An especially preferred heat sealable film is a three-ply film laminate comprising polyethylene/polyethylene terephthalate/polyethylene ("PE/PET/PE"). In this film, the two outer faces (plys) are medium density polyethylene, which is heat sealable, whereas the inner ply is polyethylene terephthalate, which has a higher melting point (mp) and is capable of conferring thermal resistance to the heat sealable film. The three-ply laminate of PE/PET/PE is commercially available from a variety of film manufacturers, such as Flexicon, Inc., Cary, Ill.

The continuous sheets of heat sealable film must be of sufficient thickness to confer strength, heat resistance, and heat sealability. The choice of thickness for any single sheet or multiple-ply laminate is dependent not only upon the processing temperature of the pressure sensitive but also upon the choice of polymeric material(s) in the polymeric film. For example, in the three-ply laminate, the outer plys should be of sufficient thickness to provide an effective heat seal whereas the inner ply of a three-ply laminate should be of sufficient thickness to confer strength and/or heat resistance. One of ordinary skill in the art could experiment with different thicknesses of a heat sealable ply to determine a thickness that provided effective results.

By way of example, a three-ply laminate composed of PE/PET/PE, wherein the exterior plys which were each 1 mil thick medium density polyethylene, provided good heat seal results. Plys of medium density polyethylene having a thickness of 0.5 mil or greater would also be expected to also provide effective heat seals in this three-ply laminate. However, no particular advantage would appear to be gained by using polyethylene plys thicker than 1 mil.

In the three-ply laminate composed of PE/PET/PE, an interior ply of PET having a thickness of 1.6 mil was found to confer effective strength and/or heat resistance. Depending upon the need for lesser or greater heat resistance, one could select a thinner or a thicker PET ply, such as between 0.5-4 mil.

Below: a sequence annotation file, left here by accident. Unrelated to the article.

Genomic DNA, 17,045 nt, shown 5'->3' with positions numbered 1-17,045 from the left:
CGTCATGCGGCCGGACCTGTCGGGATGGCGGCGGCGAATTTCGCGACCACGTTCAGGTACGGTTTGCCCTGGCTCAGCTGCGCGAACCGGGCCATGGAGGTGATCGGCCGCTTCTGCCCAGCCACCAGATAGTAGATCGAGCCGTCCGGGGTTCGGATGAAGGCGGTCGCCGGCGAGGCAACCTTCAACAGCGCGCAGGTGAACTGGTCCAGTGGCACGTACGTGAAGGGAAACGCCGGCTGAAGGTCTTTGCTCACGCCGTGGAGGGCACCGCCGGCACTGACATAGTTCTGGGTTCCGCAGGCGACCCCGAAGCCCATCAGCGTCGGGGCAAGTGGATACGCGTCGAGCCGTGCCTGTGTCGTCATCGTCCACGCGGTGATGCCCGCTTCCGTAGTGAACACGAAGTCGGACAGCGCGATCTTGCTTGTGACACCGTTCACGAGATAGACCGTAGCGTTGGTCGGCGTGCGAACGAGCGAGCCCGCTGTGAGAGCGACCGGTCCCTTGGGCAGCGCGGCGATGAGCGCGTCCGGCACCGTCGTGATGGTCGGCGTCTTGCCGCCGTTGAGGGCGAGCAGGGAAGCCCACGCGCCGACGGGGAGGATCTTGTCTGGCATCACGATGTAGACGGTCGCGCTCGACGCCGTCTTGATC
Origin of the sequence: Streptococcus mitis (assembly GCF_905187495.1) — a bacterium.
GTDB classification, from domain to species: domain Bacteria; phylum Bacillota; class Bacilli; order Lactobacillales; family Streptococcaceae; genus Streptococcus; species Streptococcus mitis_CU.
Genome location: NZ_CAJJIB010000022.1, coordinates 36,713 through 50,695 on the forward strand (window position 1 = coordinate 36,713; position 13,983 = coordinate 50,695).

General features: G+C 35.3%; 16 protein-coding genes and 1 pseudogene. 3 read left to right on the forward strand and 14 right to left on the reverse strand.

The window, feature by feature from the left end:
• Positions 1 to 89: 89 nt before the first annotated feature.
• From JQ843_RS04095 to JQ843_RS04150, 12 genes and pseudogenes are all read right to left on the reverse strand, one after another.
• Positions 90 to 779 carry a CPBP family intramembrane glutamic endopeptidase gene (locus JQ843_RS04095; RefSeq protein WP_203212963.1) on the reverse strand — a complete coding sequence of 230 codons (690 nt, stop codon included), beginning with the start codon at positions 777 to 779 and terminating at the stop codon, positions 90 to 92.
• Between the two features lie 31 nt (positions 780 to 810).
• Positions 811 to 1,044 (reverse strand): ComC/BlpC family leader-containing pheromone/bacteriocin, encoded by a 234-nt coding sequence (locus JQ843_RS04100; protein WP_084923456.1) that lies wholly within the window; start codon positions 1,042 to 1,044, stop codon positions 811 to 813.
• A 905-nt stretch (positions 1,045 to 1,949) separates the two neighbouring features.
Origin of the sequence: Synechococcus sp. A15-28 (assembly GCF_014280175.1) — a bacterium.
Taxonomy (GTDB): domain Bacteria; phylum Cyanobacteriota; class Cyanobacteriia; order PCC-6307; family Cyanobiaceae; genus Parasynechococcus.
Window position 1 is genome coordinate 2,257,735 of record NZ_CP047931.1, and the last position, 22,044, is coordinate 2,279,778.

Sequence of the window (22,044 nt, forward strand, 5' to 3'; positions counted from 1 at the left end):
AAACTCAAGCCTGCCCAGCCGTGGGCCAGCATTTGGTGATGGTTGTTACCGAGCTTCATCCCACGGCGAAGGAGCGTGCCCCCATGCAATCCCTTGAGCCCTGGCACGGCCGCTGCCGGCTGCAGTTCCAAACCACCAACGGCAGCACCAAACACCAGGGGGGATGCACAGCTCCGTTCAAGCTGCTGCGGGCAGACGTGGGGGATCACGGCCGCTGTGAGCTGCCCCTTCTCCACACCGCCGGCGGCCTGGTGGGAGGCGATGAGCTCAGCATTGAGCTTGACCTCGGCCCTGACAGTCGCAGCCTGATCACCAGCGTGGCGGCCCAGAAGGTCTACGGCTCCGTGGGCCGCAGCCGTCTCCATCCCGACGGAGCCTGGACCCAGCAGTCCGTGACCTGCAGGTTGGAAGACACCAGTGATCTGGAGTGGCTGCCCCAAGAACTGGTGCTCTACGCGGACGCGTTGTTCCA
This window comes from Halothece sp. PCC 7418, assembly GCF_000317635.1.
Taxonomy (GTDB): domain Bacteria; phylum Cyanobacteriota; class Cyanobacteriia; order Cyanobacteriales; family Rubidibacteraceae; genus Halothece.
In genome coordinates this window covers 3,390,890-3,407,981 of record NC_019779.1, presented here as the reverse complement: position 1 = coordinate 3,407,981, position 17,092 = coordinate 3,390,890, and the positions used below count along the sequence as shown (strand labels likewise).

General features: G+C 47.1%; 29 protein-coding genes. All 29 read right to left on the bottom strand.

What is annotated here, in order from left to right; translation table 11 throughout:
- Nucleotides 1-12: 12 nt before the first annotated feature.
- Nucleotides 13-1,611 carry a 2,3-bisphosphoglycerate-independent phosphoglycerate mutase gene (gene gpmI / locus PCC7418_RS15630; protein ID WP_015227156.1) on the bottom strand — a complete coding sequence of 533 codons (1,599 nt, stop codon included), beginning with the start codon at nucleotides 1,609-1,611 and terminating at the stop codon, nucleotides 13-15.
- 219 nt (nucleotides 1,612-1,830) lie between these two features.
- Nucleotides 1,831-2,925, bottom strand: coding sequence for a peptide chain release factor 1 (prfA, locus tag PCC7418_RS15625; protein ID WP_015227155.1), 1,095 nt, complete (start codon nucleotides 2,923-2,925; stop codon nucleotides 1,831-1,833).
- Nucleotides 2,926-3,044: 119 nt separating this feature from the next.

In the preform of the present invention, the heat sealable film must be silicone coated. Techniques for the silicone coating of polymers are well known in the art. Moreover, they are commercially available, such as available from Release Technologies, Inc., West Chicago, Ill. Such techniques include the zone coating and the electron beam curing of the silicone coated heat sealable film. In zone coating, a surface of a continuous sheet (e.g., a roll) of a heat sealable film that is to be coated, is fed past a silicone coating device that is capable of applying a silicone coating to all or part of the surface passing by it. A silicone coating can be precisely applied in a variety of patterns, including as a thin line or a stripe running the length of the continuous sheet. The stripe may be of any preselected width including as wide as the continuous sheet itself. However, for purposes of this invention, the silicone coated stripe should be less than the width of the continuous sheet such that an uncoated stripe, preferably along at least one of the edges, more preferably, having a width between 0.5 and 0.75 inches, is available for heat sealing.

A preferred technique for the pattern or zone silicone coating of a heat sealable film with silicone utilizes a continuous sheet of the film that is substantially wider than the size of the preform. This wider form is called a master roll. For example, for an 8.55" wide preform, one could use a master roll of a heat sealable film of sufficient width (e.g., 53.3") to pattern coat six preforms side by side simultaneously on the master roll. (e.g., FIG. 1). FIG. 1 is a cross-section of a master roll between broken edges 19. In the embodiment of FIG. 1, the master roll 10 has six pairs of zones repeating themselves across the width of the continuous sheet. Each pair of zones, comprising a silicone coated zone 4 and an uncoated zone 2, corresponds to the width of a single preform. Any additional width in the master roll over that of the preforms is designated as trim zones 3. After silicone coating and curing, the master roll is cut to produce six working rolls, each corresponding to one embodiment (FIG. 2) of the preform of the present invention.

FIG. 2 is a cross-section of one embodiment of a preform 20 between broken edges 29. The preform 20 has two opposing longitudinal edges, namely a first edge 21 and an opposite edge 23. The preform also has an uncoated zone 22 that is positioned along the first edge 21 and a silicone coated zone 24 that is positioned along the opposite edge 23. The uncoated zone 22 is of sufficient width, such that when folded over as to overlap an uncoated area along the opposite edge and opposite face, an effective heat seal could be formed between the uncoated areas. Preferably, the width of the uncoated zone 22 is not larger than needed to form a heat seal.